Kangaroos are probably the most iconic and distinctive of all Australian animals – they adorn Qantas tailfins, the one dollar coin and the Australian Made logo, and here’s another propping up one side of a real-life version of the Australian coat of arms in the Melbourne museum:
The generic name for all kangaroos is macropods (“large foot” for obvious reasons!), and there are loads of types ranging from smaller wallabies to larger kangaroos. In between there are no end of wallaroos, pademelons, quokkas and so on. Some of the differences seem rather subtle, which is another way of saying I haven’t a clue how to tell most of them apart. However if you ever ran into Procoptodon you’d probably know all about it – this was a 240kg extinct monster ‘roo. You never know what might still be lurking in the depths of the outback, but I’d be wary of anything that weighs quarter of a tonne and moves by bouncing.
Kangaroos are unique to Australia – I’d assumed they lived all over the antipodes, but it was only when a friend visited from New Zealand who was desperate to see some that I realised they only hang out here. There are some types of tree kangaroo in PNG – but then you could probably find almost anything in the depths of the rainforest there!
We get eastern grey kangaroos around here, which aren’t quite as big as the red kangaroos that live towards the arid centre. They’re still pretty hefty though – a big boomer (male) can get up to 2m tall and weigh 66kg. I’ve seen plenty that big, and if one attacked you would undoubtedly come off worse. However they’re pretty docile, and will just stand there staring at you, allowing you to get pretty close before hopping away. You see them boxing sometimes – I wouldn’t intervene if I were you. A couple of times I’ve nearly been knocked off my mountain bike after surprising some while riding the trails up around Han’s Loop. The trails are easily worth this minor risk though!
There are a lot of kangaroos in Australia – the Australian Wildlife Society reckons there are about 60 million – nearly three for every person, and about 20 times more than when Captain Cook arrived. Despite this we didn’t really see any in our three holidays here, even though we covered a fair chunk of the continent. Now we live here we know where and when to look – and yes, there are loads. Firstly they’re crepuscular (great word!) so you’re much more likely to see them hopping about early or late in the day, especially in open grassy spaces. During the day they generally hide away in the bush – their grey colouring is very good camouflage amongst the gum trees, although they’re not quite in the same league as tawny frogmouths.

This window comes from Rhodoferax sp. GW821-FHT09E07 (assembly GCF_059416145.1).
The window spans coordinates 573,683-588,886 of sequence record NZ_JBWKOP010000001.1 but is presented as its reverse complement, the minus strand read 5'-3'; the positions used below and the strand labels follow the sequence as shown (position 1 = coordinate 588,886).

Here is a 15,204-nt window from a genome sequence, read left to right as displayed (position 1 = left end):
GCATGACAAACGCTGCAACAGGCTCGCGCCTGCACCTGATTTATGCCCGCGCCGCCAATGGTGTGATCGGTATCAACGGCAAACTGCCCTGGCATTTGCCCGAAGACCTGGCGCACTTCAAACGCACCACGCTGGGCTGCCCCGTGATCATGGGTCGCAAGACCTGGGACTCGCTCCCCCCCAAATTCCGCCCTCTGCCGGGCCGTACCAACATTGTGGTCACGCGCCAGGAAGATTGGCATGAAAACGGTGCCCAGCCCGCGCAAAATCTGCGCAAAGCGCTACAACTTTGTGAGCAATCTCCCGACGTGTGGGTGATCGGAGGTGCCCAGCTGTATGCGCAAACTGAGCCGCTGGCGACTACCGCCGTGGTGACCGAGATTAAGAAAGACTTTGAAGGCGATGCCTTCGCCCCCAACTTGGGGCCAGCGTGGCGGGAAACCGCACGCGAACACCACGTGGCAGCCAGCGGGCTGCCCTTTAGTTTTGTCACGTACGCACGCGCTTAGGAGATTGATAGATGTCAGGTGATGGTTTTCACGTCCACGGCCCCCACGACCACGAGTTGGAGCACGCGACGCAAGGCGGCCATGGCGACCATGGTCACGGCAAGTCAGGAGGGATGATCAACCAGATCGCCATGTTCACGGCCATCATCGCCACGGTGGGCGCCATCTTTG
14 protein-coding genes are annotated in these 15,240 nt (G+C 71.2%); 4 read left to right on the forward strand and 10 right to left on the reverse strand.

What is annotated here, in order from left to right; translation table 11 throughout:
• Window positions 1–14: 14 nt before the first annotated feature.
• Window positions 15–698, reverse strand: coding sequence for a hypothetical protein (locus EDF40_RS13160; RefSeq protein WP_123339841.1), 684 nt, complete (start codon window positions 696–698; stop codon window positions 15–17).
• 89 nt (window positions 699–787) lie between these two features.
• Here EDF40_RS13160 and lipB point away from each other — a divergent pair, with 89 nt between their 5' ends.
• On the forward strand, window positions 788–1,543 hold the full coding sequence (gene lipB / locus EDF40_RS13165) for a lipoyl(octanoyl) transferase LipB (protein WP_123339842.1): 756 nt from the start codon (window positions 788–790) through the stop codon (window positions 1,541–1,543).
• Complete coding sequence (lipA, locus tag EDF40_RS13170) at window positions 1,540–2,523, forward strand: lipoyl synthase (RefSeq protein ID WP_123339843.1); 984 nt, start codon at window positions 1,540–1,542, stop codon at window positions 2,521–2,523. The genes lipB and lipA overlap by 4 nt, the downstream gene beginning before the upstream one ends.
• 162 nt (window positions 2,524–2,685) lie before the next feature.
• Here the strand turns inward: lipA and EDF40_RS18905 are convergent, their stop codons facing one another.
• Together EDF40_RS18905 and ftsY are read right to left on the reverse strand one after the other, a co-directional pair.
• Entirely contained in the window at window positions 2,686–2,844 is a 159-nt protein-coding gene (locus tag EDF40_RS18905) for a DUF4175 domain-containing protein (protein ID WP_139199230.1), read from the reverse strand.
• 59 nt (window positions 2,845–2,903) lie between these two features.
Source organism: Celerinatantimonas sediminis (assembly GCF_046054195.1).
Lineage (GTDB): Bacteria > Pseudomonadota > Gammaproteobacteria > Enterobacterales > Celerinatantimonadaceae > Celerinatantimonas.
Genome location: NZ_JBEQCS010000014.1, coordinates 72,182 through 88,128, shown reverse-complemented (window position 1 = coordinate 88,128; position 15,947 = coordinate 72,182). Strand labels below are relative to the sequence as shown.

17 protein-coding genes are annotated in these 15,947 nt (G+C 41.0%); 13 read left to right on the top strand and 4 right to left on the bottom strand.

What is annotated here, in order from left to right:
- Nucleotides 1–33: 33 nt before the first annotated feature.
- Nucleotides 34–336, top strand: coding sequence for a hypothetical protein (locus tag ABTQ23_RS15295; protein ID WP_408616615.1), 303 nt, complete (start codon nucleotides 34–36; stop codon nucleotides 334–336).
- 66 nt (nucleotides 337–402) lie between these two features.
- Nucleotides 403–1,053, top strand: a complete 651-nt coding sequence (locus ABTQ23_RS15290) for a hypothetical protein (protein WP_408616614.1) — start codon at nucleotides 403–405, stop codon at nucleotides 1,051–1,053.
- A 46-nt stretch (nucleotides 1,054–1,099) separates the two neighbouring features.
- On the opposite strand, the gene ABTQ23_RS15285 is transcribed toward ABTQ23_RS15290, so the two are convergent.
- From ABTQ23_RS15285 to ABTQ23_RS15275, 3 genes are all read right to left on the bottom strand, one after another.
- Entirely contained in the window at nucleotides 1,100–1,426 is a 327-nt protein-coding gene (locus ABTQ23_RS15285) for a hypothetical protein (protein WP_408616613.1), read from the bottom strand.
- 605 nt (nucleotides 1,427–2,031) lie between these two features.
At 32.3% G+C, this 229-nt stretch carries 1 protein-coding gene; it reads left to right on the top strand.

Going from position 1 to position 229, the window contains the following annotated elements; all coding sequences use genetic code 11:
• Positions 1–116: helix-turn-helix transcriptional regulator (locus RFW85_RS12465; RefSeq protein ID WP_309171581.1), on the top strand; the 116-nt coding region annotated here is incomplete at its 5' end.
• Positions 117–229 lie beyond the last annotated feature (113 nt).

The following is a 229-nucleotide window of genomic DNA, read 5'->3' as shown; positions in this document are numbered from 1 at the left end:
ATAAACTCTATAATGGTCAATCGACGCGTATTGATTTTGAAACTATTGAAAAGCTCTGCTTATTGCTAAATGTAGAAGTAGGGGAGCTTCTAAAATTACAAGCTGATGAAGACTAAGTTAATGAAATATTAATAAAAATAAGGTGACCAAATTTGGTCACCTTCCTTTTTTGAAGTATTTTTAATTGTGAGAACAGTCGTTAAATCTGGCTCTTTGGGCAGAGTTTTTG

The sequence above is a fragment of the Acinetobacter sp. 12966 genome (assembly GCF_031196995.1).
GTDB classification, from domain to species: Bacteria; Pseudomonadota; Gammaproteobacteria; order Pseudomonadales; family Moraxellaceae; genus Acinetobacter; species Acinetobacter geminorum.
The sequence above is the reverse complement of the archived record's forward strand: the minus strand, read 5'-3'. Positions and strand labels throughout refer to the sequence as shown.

Here’s a mother kangaroo with her joey – all baby marsupials are called joeys, not just kangaroos. If you ever wondered, almost all male marsupials including kangaroos do not have pouches. Sometimes the joeys perform weird contortions inside the pouch – it’s not uncommon to see either head or legs sticking out, and sometimes both.
And here’s one hopping. There really is no other animal in the world that moves like this – things like small mice can hop about, but the spectacle of a group of large animals bouncing along is truly unique.
Kangaroos are social animals, and hang out in groups called mobs that range from just a few to really pretty large. The field above is just up the road by the Memorial Tower at Kangaroo Ground (can’t imagine where they got the name!). We’ve seen a huge mob here of well over 100, all bouncing across this field at dusk which is truly a sight to behold. Of course I didn’t have the camera to hand…
Classic male “Are you looking at me?” pose.
Although kangaroos generally hop about, when they’re feeding and just want to move a short distance they make a tripod from their arms and big thick tail, and then shuffle their huge feet along. It looks pretty comical but works! These kangaroos don’t have scarves because it’s cold, they’ve been tagged and live down on beautiful Wilson’s Prom.